Clearly Beauchamp wants to stay in Iraq, for whatever reason. Why would he risk it by contradicting a signed statement with the Army to a member of the press?

Only Foer can gain from this, if only briefly, and with a small group of people.

Keljeck, I agree with your premises but not your conclusion. This is Sir Real Scott Thomas we’re talking about here. He’s the moron that made up the stories and peddled them to TNR in the first place. The Army might be able to pound some sense into him, but it’s likely going to take longer than a few weeks.

Foer has big problems but, especially at this point in the game, he is not so stupid as to make up an entire phone call. Everything we know about Beauchamp says he IS stupid enough to lie to TNR after coming clean with the Army.

This entire narrative is about Beauchamp making up stuff to sell to TNR. Hey, they bought it the first time, why not the second?

Missy on October 26, 2007 at 2:37 PM

Jonah linked this on The Corner to explain FF.

Priceless.

thirteen28 on October 26, 2007 at 2:37 PM

However, which one is which?

baldilocks on October 26, 2007 at 2:36 PM

The Army is the wife, TNR the mistress.

MB4 on October 26, 2007 at 2:38 PM

Scott is Italian?

bnelson44 on October 26, 2007 at 2:37 PM

I thought he was French.

MB4 on October 26, 2007 at 2:41 PM

Like a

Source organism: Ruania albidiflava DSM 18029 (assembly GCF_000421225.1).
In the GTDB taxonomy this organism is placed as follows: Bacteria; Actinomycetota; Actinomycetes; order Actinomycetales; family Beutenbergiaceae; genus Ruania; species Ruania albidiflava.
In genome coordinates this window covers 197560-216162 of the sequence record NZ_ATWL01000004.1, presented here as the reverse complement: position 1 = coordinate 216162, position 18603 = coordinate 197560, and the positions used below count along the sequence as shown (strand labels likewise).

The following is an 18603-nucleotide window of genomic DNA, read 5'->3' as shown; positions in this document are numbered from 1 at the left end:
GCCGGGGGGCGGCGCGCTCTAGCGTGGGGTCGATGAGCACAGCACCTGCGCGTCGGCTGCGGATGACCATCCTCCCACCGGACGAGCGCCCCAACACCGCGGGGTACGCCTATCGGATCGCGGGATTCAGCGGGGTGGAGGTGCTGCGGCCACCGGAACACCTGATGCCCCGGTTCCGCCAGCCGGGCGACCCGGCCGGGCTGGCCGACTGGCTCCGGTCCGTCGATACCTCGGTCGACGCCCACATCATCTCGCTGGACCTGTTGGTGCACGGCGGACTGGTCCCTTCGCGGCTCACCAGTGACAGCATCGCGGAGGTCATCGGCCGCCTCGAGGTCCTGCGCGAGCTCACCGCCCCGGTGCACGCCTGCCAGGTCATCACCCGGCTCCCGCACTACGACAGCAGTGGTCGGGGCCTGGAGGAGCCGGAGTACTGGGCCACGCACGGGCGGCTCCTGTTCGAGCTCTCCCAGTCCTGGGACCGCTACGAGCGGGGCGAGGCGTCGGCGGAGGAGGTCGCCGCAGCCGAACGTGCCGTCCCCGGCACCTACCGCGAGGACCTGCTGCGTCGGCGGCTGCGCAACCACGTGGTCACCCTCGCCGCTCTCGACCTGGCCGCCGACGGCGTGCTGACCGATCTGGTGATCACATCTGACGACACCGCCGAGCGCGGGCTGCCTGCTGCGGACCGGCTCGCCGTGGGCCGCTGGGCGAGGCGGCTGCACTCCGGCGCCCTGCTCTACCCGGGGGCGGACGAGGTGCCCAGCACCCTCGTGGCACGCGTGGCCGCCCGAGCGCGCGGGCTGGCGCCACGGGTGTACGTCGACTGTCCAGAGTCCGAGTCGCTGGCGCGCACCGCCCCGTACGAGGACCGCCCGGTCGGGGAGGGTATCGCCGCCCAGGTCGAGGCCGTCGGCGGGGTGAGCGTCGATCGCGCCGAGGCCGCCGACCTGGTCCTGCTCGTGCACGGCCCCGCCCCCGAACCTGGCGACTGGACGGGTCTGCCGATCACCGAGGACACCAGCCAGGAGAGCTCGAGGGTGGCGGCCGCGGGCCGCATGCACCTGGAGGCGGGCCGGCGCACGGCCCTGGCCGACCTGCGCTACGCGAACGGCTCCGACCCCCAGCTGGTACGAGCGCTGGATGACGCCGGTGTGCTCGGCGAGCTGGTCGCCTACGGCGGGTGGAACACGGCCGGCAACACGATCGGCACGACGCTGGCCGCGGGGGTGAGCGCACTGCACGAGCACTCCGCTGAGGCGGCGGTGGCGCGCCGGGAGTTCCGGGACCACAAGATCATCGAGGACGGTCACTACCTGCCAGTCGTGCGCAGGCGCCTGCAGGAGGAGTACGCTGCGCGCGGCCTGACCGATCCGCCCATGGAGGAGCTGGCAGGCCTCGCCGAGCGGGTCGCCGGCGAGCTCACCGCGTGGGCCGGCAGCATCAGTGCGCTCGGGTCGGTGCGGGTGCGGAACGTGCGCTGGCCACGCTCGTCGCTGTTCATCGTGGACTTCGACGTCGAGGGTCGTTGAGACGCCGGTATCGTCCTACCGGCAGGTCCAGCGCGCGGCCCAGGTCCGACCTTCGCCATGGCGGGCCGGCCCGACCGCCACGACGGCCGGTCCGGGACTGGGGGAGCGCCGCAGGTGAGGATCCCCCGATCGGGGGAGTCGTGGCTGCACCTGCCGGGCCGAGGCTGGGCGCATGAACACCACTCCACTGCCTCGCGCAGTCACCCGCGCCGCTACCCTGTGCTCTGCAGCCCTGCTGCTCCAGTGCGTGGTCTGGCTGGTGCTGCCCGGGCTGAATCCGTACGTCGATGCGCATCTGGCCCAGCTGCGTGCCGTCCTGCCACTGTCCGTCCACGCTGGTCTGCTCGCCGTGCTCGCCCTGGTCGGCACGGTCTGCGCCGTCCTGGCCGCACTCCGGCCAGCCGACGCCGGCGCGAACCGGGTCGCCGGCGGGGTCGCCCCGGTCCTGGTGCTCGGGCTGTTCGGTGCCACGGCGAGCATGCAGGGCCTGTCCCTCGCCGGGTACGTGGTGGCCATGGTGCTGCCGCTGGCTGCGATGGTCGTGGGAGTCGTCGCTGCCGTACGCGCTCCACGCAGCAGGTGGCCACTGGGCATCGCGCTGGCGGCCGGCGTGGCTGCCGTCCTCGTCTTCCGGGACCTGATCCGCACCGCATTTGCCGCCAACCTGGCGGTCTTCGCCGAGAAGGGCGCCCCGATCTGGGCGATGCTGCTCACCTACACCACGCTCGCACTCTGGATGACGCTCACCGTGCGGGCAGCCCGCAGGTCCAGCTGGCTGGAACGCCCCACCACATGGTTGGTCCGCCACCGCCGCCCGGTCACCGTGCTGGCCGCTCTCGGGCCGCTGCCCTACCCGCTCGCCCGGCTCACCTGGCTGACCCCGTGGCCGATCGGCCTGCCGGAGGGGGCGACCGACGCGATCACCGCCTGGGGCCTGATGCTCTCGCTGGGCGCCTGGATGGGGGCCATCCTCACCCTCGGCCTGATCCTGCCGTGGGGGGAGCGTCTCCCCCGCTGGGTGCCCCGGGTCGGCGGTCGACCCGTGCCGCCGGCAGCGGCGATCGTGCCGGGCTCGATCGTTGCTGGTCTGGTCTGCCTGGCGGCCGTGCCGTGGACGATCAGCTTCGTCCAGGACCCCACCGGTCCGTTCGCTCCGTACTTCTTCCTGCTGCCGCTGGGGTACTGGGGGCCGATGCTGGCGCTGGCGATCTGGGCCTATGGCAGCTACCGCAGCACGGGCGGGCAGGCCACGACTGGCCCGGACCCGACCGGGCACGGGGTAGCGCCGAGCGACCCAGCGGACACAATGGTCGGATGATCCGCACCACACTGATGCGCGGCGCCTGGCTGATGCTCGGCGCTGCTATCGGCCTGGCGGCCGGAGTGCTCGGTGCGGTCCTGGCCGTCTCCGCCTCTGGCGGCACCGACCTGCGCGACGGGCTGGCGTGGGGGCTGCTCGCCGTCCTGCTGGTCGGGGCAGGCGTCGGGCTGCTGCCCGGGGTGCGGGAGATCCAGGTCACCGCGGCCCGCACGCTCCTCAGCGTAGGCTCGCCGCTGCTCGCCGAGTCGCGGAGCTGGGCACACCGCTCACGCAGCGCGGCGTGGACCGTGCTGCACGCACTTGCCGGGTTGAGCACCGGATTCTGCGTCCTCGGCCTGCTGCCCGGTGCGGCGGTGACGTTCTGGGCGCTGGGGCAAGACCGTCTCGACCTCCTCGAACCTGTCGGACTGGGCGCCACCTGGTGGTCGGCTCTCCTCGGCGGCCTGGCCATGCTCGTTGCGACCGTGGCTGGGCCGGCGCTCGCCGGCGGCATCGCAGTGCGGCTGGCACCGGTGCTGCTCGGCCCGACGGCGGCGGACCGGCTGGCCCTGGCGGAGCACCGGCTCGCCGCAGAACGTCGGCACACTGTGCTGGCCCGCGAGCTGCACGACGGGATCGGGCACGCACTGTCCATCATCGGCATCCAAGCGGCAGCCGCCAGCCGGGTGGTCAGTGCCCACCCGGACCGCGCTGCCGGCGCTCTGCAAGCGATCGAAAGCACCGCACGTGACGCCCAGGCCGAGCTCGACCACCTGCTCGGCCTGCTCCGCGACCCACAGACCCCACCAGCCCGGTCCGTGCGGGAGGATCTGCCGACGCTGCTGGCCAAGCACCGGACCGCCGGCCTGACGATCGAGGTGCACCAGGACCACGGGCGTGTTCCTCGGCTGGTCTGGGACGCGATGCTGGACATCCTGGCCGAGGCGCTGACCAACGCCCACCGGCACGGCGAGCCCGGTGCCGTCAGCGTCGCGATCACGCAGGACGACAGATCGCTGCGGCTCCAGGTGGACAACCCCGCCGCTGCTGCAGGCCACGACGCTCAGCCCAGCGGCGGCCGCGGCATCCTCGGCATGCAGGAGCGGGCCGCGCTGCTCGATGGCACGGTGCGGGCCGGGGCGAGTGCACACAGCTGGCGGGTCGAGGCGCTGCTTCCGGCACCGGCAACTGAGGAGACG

Foer by Foer
upside the head

DANEgerus on October 26, 2007 at 2:43 PM

I thought he was French.

Oh, ok, nevermind then…

bnelson44 on October 26, 2007 at 2:43 PM

Its front half was completely severed from its rear, which was twitching wildly, and its head was still raised and smiling at the sun as if nothing had happened at all.

You know…with all the other nonsensical crap he wrote, I never looked at the feasibility (or lack thereof) of this statement before.

What’s the width of a Bradley track? From photos it looks like it’s about two feet wide. So…exactly how big are the dogs over there? I’m thinking if the front half was pristine other than not being attached to the rest of the body, the back half would be completely crushed, not twitching wildly. But if the front half was to have enough weight and balance to remain upright and smiling at the sun, and any of the back half was to have enough structural integrity to twitch wildly, that dog had to be about six or seven feet long before getting run over!

(Now if you’ll just take a look at this model dog I made out of chicken wire….)

James on October 26, 2007 at 2:46 PM

Missy on October 26, 2007 at 2:37 PM

Hmm. Beauchamp’s end goal in this, at least originally, was to become a writer. Foer used that against him in the transcript. Maybe he made the private call after, not expecting Foer to admit to having it?

That way he gets out of the army eventually, and can claim what Foer is claiming now, and TNR has the never ending investigation the whole time.

That makes sense. He’s an idiot, so I doubt he would realize that military transcripts can be requested, and there are people who would.

Keljeck on October 26, 2007 at 2:46 PM

Well, the time frame of this supposed unmonitored phone call is interesting. The first was 7 Sep. The second was about 15 days later, so about 22 Sept.